Preservation and technical research
All audiovisual materials are subject to degradation and require conservation and sometimes transfer to new formats. The NFSA has teams of expert technicians, skilled in handling all audiovisual media using extensive technical facilities, to help safeguard and provide access to its collection.
The NFSA is acknowledged as a world leader in scientific archival research, and some research projects are detailed in the following technical papers.
Mick Newnham investigates a process to intensify the silver image that fades when a film is duplicated for preservation.
Mick Newnham outlines NFSA research into film can design, using ventilation to remove the catalysing acids that accelerate film decomposition.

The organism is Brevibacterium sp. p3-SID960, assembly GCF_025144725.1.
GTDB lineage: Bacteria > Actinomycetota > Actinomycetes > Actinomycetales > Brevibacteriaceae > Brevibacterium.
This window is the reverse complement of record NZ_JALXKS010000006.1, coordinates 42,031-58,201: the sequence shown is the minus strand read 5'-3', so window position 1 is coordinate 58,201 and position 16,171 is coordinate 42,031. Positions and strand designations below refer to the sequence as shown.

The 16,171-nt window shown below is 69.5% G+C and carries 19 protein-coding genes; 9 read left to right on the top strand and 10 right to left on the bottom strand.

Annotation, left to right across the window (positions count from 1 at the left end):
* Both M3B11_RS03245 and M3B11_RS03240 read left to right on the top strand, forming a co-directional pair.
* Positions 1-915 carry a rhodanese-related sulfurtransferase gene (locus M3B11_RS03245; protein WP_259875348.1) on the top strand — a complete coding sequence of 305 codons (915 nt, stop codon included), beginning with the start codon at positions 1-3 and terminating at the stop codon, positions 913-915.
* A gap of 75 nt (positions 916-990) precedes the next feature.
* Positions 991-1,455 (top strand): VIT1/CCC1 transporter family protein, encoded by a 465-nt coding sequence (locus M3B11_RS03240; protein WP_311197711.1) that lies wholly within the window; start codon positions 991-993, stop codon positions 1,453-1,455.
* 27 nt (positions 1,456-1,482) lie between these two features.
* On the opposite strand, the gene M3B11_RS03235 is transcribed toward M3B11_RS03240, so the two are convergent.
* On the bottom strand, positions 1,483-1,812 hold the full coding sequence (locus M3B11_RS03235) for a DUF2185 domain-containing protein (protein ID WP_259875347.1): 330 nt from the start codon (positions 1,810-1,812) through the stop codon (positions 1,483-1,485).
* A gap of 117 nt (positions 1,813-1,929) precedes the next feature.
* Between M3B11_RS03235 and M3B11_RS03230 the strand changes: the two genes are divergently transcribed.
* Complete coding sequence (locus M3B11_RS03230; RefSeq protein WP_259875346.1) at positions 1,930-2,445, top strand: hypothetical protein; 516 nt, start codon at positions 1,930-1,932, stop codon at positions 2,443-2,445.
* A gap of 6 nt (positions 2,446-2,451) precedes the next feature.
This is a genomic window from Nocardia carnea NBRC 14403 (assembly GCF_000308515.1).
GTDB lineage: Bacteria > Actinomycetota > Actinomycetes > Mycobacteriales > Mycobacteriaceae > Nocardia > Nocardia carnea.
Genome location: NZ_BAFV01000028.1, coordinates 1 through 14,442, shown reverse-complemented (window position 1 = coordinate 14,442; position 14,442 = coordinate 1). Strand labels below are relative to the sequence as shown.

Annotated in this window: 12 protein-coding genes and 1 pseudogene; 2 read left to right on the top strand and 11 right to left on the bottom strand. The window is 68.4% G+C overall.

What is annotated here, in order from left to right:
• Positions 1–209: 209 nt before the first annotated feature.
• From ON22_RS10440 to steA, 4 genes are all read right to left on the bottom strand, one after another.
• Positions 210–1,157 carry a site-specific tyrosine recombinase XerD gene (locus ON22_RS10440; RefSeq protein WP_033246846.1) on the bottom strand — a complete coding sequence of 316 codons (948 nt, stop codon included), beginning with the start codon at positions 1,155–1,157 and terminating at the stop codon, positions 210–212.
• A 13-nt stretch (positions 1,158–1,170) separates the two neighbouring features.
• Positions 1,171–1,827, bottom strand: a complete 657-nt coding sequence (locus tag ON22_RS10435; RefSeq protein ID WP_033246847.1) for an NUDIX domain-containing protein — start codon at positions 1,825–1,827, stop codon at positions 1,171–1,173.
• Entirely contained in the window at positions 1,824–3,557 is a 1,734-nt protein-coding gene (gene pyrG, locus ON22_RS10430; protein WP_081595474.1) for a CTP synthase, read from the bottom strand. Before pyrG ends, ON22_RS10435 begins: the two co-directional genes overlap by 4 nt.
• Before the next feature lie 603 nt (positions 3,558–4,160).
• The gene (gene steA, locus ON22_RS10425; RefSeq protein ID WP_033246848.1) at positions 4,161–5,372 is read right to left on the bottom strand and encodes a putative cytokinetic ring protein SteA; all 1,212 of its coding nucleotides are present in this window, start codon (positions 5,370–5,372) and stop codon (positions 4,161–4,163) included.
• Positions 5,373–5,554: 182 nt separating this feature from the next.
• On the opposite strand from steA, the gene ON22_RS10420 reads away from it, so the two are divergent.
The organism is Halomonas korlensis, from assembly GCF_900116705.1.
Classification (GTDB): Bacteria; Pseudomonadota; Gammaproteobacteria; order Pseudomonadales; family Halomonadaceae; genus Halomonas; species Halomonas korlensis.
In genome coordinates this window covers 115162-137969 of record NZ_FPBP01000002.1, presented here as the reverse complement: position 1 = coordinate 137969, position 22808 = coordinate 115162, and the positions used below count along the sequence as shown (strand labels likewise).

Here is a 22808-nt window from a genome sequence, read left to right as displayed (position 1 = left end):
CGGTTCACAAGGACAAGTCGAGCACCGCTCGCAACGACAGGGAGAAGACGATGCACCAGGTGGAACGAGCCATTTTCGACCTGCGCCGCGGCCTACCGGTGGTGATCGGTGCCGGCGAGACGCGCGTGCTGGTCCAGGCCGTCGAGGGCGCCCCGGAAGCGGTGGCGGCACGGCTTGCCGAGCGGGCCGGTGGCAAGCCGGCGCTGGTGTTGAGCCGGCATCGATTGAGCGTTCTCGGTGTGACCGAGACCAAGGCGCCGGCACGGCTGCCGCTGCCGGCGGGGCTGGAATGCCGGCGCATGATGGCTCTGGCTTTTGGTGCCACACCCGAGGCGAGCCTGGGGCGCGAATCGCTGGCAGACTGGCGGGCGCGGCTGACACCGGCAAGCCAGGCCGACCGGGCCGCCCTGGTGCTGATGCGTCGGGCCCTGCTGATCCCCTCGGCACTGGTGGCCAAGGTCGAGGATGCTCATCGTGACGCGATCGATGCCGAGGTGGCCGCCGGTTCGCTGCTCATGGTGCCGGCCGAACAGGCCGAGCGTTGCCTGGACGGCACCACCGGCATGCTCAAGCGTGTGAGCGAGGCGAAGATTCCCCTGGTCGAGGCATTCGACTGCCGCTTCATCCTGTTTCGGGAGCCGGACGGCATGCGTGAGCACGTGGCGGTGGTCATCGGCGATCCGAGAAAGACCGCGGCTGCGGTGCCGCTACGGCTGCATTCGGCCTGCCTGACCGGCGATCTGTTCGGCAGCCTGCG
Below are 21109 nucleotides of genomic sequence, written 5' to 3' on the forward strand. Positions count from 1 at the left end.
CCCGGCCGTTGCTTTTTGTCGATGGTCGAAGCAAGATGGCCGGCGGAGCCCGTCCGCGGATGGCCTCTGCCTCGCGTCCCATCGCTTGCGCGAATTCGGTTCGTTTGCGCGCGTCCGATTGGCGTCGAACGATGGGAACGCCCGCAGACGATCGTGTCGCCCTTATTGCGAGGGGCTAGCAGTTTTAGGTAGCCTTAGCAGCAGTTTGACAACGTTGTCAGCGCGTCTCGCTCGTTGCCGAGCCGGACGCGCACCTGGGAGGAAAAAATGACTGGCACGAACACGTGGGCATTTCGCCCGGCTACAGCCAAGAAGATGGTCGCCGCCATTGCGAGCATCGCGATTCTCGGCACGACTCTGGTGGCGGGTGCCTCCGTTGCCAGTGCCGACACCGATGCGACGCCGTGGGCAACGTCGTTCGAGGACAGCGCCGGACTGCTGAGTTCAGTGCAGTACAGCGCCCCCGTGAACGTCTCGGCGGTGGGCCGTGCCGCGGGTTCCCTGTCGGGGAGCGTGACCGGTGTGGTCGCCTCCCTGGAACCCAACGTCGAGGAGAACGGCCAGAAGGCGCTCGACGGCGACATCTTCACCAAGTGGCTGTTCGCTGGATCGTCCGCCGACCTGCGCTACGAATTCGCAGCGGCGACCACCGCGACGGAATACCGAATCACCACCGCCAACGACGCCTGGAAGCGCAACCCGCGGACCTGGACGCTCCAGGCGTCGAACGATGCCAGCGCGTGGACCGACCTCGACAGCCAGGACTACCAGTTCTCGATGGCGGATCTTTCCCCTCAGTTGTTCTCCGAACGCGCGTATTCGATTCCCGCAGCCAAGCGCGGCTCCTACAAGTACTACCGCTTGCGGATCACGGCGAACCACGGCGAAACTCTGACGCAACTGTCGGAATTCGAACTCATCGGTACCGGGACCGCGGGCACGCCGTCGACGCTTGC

The mid 1950s saw the expansion in the use of magnetic-optical projection systems and the increased demand from television for film with magnetic sound. This was achieved by adding a thin stripe of magnetic material along one side of the film. Over time the striped magnetic coating can lift from the film leading to the loss of the audio component. This project was to look at the modes of failure of the adhesion of the stripe and to develop a technique for readhering the stripe to the film restoring the audio component.
One of the directions the NFSA is actively pursuing is further developing our relationship with the audiovisual archiving community within the SE Asia and Pacific region.